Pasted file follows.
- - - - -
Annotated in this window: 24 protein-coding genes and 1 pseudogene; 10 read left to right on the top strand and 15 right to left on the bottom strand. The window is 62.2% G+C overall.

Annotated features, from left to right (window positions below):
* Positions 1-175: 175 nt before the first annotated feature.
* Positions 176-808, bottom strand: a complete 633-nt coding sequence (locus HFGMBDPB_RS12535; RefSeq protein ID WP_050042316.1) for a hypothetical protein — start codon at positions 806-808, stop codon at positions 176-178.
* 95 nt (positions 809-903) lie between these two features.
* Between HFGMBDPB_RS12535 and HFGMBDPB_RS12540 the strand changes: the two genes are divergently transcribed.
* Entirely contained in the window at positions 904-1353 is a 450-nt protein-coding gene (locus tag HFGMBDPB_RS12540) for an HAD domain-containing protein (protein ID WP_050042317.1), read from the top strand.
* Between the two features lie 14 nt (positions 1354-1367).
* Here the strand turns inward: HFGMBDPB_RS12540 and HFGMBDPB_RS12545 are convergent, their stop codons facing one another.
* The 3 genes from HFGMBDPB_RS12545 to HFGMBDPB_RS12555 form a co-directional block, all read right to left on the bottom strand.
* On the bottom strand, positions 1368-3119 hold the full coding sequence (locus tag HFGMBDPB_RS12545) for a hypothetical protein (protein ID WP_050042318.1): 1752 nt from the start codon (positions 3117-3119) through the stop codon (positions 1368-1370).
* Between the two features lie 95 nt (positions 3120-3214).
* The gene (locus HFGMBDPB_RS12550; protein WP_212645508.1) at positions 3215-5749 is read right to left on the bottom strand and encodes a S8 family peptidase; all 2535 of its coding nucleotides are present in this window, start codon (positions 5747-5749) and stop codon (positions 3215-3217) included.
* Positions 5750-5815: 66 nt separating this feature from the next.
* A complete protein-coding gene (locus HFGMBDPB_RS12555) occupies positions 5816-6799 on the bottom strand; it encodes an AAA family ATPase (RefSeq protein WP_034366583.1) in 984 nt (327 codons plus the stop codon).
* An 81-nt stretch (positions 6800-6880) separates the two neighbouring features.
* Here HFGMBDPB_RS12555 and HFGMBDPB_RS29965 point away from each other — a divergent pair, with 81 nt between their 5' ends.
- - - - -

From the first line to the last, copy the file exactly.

Annotated in this window: 24 protein-coding genes and 1 pseudogene; 10 read left to right on the top strand and 15 right to left on the bottom strand. The window is 62.2% G+C overall.

Annotated features, from left to right (window positions below):
* Positions 1-175: 175 nt before the first annotated feature.
* Positions 176-808, bottom strand: a complete 633-nt coding sequence (locus HFGMBDPB_RS12535; RefSeq protein ID WP_050042316.1) for a hypothetical protein — start codon at positions 806-808, stop codon at positions 176-178.
* 95 nt (positions 809-903) lie between these two features.
* Between HFGMBDPB_RS12535 and HFGMBDPB_RS12540 the strand changes: the two genes are divergently transcribed.
* Entirely contained in the window at positions 904-1353 is a 450-nt protein-coding gene (locus tag HFGMBDPB_RS12540) for an HAD domain-containing protein (protein ID WP_050042317.1), read from the top strand.
* Between the two features lie 14 nt (positions 1354-1367).
* Here the strand turns inward: HFGMBDPB_RS12540 and HFGMBDPB_RS12545 are convergent, their stop codons facing one another.
* The 3 genes from HFGMBDPB_RS12545 to HFGMBDPB_RS12555 form a co-directional block, all read right to left on the bottom strand.
* On the bottom strand, positions 1368-3119 hold the full coding sequence (locus tag HFGMBDPB_RS12545) for a hypothetical protein (protein ID WP_050042318.1): 1752 nt from the start codon (positions 3117-3119) through the stop codon (positions 1368-1370).
* Between the two features lie 95 nt (positions 3120-3214).
* The gene (locus HFGMBDPB_RS12550; protein WP_212645508.1) at positions 3215-5749 is read right to left on the bottom strand and encodes a S8 family peptidase; all 2535 of its coding nucleotides are present in this window, start codon (positions 5747-5749) and stop codon (positions 3215-3217) included.
* Positions 5750-5815: 66 nt separating this feature from the next.
* A complete protein-coding gene (locus HFGMBDPB_RS12555) occupies positions 5816-6799 on the bottom strand; it encodes an AAA family ATPase (RefSeq protein WP_034366583.1) in 984 nt (327 codons plus the stop codon).
* An 81-nt stretch (positions 6800-6880) separates the two neighbouring features.
* Here HFGMBDPB_RS12555 and HFGMBDPB_RS29965 point away from each other — a divergent pair, with 81 nt between their 5' ends.